For the first project I made a skating dress.  I used a polenaise (sp?) pattern from the eighteen hundreds, only considerably shortened.  I drew the design out so the front hem was at the top of the thighs and the back hem was just above the knees.  I made a half scale to work out the bugs in the design. And what a design!  It had wonderful princess seamed panels in the back that opened up at the waist into a half circle...while the front had little darts and seams that flared out.  I enlarged the pattern from the book, carefully cut and sewed it together...and it was wonderful.  It flipped and flared... I glided gracefully across the ice like Michelle Kwan ...okay I exagerate!  At least I didn't fall.  It had to be the dress.

            For the second project I was inspired by the assymetrical draped dresses of Ungaro.  I remembered an article in Threads about draping and designing...I glanced at the pictures and skimmed the article...it appeared simple enough.  So I started to hack into the wool and drape a bodice.  I carefully pinned it on my dummy...and it appeared to go well.  I had visions of myself in my designer knock off...going to my job interview...getting the job of my dreams...having Important Lunches with Important People...and all because of this dress.  It came time to design the skirt.  I remebered another article about slashing and spreading basic patterns into draped extravaganzas...or something.  I was in a creative fever...I was so inspired I didn't take the time to even worry about a sketch... or a schematic drawing...or anything that might impeded the flow of creative juices...

            I found a basic skirt pattern.  I slashed and spread...I barely glanced at the pictures in the article and didn't read a single word...the pictures made it appear simple enough that a child could do it.  I cut out the fabric for the skirt and pinned it to my dummy.  It looked fabulous!  This could be my greatest creation!  I could bee cool and chic like all those cool and chic ladies in the magazines. I could conquer the world in this dress!  I took it off the dummy and basted it together for a trial fitting.  I put it on and went to the mirror.

            Suddenly my vision wavered and the illusion faded.  I was losing focus! The wool jersey was heavy and the pleats of the skirt bulged outward and didn't lay flat.  The weight also stretched the entire bodice down...so the cross-over crossed below my navel.  I thought...I face my mistakes...I don't run away from them!  So I took apart the dress and tried to stablize all the cut edges.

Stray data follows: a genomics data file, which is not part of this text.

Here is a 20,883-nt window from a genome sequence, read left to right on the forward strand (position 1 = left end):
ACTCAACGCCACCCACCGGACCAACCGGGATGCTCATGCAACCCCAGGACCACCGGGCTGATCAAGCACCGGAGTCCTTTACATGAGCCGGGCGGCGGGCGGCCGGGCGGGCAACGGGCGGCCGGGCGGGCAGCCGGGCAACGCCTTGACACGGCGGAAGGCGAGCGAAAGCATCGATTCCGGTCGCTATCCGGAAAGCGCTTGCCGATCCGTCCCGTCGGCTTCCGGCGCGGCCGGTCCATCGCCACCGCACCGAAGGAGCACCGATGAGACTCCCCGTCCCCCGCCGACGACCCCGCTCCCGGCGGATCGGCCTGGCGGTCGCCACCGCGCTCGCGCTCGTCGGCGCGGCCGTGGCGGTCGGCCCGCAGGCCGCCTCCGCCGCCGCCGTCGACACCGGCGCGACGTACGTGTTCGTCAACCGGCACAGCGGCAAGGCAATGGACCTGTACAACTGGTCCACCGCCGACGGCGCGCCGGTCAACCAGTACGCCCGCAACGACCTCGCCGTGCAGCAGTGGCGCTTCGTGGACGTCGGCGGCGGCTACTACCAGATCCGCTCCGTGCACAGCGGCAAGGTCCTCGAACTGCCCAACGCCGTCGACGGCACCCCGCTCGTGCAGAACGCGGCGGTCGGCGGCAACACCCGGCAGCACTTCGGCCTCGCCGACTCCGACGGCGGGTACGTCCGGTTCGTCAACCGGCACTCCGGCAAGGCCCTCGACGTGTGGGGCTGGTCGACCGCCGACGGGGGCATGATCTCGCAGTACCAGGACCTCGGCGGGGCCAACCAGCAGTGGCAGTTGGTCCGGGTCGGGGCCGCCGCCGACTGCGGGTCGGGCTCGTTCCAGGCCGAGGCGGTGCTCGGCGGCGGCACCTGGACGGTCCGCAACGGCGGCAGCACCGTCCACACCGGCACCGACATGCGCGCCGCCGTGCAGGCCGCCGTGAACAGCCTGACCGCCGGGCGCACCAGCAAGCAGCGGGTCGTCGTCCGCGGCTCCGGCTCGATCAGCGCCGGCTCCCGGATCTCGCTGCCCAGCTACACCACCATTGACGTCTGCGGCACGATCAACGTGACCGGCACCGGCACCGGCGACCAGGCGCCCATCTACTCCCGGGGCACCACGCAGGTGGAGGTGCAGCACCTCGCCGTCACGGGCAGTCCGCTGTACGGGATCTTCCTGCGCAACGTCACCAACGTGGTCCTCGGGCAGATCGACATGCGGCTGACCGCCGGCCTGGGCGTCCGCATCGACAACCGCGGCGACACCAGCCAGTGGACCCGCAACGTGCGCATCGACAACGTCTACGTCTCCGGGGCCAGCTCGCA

But that meant I defeated the stretchiness of the jersey...and the pleats still bulged.  So I hacked away again...turning the pleats to gathers...but then the swirly effect of where the bodice and skirt meet was gone.  But I didn't give up!  I took it apart again and tried something else.  By this time the jersey was stretched out of shape...with bags and sags where there shouldn't have been either.

            After several months I put away the hacked up remnants of the wool jersey and tucked away the fragments of a broken dream.  It remained in the back of my closet...a dirty secret...until I got enough nerve to throw it away.  If I ever got in vited to an important lunch...I would have to wear something else...

            I know what I did wrong now...read the articles next time...and a little pre-planning would have prevented that disaster.  And I should have know better than to combine draping and flat pattern manipulation in one garment...that never works!  Now I make sure I plan out my creations.

            As for invisible zipppers...Those things can turn on even the most experienced seamsters! (Like teamsters...only without a union!)


          6. FitnessNut | | #15

            Giggle, giggle....and a sense of déjà vu. Very well written, Linda. I've been there in more than one sense. You've reminded me of some of my more interesting creations both before and after design school. But I'm not talking!

            I've even been to Len's and found a few of my own treasures. My parents live on the border between Kitchener and Waterloo, and Mom is an avid seamster/quilter and my partner in crime, whenever we get together. Which isn't very often now that I live in Edmonton, but we try to compensate by email and phone. It just isn't the same, though.


          7. lin327 | | #17

            Oddly enough...I live near the border of the two cities also!  One of the deciding factors for why we bought our house was that it was a five minute walk to Len's!  I told my hubby it was because I liked the neighbourhood...without going into the specifics!  Every year after the Mennonite quilt auction the owner of Len's put's his best aqusitions on display in the Waterloo store.  Some of them are exquisite works of art.  Just mentioned because I went to gaze upon some of these yesterday.  I've never made a quilt in my life...odd because I was mennonite...but those are almost enough to make me want to try one.

            That was probably my biggest um--er--design opportunity...I learned many important lessons from that debacle!  Like planning...reading...thinking...!

          8. FitnessNut | | #18

            The world just keeps getting smaller and smaller.....

            Those quilts are simply amazing! My mother usually volunteers at the big quilt show each year and her reports are enough to make my mouth water....and maybe even consider taking up the craft. But no....I have a fixation with clothing and I'd better stick to it! I can appreciate the artistry from the sidelines just this once.


          9. lin327 | | #19